A superpersonal God?  What does that even mean?  We'll explore that next time...


  1. Aargh. "We'll explore that next time..." ???

    Ok. I'll wait... again. Have you ever been called a tease? :-)

    Even some of the New Atheists, while enjoying their celebrity status, seem to be showing reluctance with taking the word 'atheism' too far.

    I'm fond of Taleb's response - a new "ataraxia" and skeptical empiricism. Basically, not bothering with extra premises, presuming as little as needed, enjoying doubt but not getting fixated on argument, studying what you find beautiful, finding tranquility and making yourself worthy of trust.

  2. Ha! Sorry Andrew! I know you're chomping at the bit here. If work will let me, I hope to get that part posted later this week.

    I like Taleb's response. :-) I hadn't heard that before. Thanks for sharing it!

  3. As for me, I am glad for the bold voice. They have made it possible that you guys can have this conversation without a risk to your life. I think Quiet Atheists take all those past struggles to challenge religion for granted.

    "Super-Personal God"? Sounds like German Romanticism -- touch of Monism.
    How about Supra-Personal or "A-Personal"? So maybe everyone would be more comfortable with "Supra-Theist" or "Super-Theist".

    My post on Monkey Religion touches on this A-personal God.

    An A-Personal God gets rid of certain issues, but others take its place.

    The human mind is pathetic! (ooops, I'm not suppose to say that)

  4. @Sabio
    I, too, am extremely thankful for the bold voice. Even though I post with a pseudonym for protection, I still stand on the shoulders of those bold giants who came before me. But I think that there is a place for vocal yet quiet Atheists too, as they are more likely to "win the hearts" of Christians than the more confrontational types. The way I see it, both approaches are necessary to change the culture. The brazen shatters the foundations, while the quiet rebuilds.

    Wait just a moment on your judgement of a "superpersonal God." Without giving too much away, let's just say that "super" can mean a few different things, like in superposition.

    If I understand you right, you're not too far in suggesting the A-personal, supra-theist Monkey religion. But I think you may like the slight twist Carus will put on it.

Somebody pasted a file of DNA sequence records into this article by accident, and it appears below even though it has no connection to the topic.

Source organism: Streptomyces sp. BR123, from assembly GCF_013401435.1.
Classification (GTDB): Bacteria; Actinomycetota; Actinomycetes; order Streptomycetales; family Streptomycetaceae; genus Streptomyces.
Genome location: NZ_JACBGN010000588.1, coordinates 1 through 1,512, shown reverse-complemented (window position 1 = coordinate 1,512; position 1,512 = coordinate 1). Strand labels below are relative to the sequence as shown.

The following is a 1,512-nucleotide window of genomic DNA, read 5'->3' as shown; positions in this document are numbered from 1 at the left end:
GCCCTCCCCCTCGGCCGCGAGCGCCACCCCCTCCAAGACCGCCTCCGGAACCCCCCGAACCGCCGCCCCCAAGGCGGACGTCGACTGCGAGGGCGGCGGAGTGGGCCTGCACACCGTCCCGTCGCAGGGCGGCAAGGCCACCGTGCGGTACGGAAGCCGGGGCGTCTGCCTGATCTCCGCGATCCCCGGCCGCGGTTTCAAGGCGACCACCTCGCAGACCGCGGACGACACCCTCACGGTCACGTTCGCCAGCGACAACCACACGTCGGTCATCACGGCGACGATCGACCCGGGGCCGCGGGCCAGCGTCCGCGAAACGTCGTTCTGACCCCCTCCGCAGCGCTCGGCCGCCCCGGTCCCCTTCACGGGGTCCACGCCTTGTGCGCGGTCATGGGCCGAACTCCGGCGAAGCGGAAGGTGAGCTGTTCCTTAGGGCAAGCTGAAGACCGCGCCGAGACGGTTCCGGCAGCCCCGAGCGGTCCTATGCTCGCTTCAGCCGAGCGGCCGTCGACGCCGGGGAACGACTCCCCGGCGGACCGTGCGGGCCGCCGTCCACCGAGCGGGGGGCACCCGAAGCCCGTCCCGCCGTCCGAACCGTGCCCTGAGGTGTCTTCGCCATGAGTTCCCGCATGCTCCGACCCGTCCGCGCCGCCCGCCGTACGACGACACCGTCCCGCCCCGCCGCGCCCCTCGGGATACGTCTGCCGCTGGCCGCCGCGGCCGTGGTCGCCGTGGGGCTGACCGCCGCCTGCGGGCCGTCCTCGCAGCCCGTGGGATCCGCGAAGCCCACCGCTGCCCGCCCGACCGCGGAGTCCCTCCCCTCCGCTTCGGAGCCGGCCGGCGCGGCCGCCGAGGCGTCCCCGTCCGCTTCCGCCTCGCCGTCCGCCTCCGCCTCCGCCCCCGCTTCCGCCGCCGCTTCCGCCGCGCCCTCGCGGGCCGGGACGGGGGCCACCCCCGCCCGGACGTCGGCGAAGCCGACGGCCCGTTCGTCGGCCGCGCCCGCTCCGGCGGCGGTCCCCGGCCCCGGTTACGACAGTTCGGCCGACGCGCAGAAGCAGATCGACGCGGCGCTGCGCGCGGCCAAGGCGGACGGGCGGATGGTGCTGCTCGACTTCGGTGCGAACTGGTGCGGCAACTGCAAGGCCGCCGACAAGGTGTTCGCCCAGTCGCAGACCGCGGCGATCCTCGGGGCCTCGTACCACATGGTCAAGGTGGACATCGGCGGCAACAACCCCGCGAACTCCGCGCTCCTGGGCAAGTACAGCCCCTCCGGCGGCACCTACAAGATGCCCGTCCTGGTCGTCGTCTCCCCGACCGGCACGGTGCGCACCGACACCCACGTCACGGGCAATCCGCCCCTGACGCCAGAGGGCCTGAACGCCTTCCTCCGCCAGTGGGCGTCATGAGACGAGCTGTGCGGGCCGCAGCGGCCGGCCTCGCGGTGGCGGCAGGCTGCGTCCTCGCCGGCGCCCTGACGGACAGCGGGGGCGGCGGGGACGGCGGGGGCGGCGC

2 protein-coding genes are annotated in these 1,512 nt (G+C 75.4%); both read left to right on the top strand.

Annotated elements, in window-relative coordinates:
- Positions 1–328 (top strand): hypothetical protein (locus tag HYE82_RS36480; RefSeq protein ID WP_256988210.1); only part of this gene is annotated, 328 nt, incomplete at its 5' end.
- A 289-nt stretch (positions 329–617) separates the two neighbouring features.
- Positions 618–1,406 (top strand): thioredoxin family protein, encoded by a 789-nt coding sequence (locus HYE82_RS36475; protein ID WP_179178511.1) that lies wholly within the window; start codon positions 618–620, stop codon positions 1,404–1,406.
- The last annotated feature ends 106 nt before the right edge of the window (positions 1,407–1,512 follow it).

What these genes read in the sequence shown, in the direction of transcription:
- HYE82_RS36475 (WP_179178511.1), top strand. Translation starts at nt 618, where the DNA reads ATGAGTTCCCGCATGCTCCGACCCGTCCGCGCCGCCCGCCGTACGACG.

Oh, and you're damn right the human mind is pathetic! :-)

  5. My mind is getting more pathetic with each passing day. :-P

    I tend to think that it is personality that defines whether one is quiet or loud. Not that personalities can't or won't change but for the most part I think anyone who admits to be an atheist or atheistic are far from quiet.

  6. Zoe, I keep finding more and more my own mind to be pretty pathetic as well. I think that's part of the wisdom that comes with age: you start to realize just how pathetic you are. ;-)

    That may be true about people who admit to being atheist. In real life, I rarely, rarely do, and I am a pretty quiet guy.

  7. You know TWF, just recently I found myself quite embarrassed about my Christianity. I was so dedicated to it being right. You trust that the information you are given, the books you've read, the Bible itself is accurate, the personal relationship with "God" is real . . . and then one day you find out the truth that all the *t's* aren't crossed and all the *i's* aren't dotted. All of a sudden the moment of realization ends up being just one big "oh oh" moment.

  8. Zoe, I can surely understand it being one of those embarrassing moments. :-) But, with all of that supporting structure like you mention, I don't think we should feel too embarrassed. I know I have been a for for lesser things. It's just kind of one of those uncomfortable human experiences, I guess.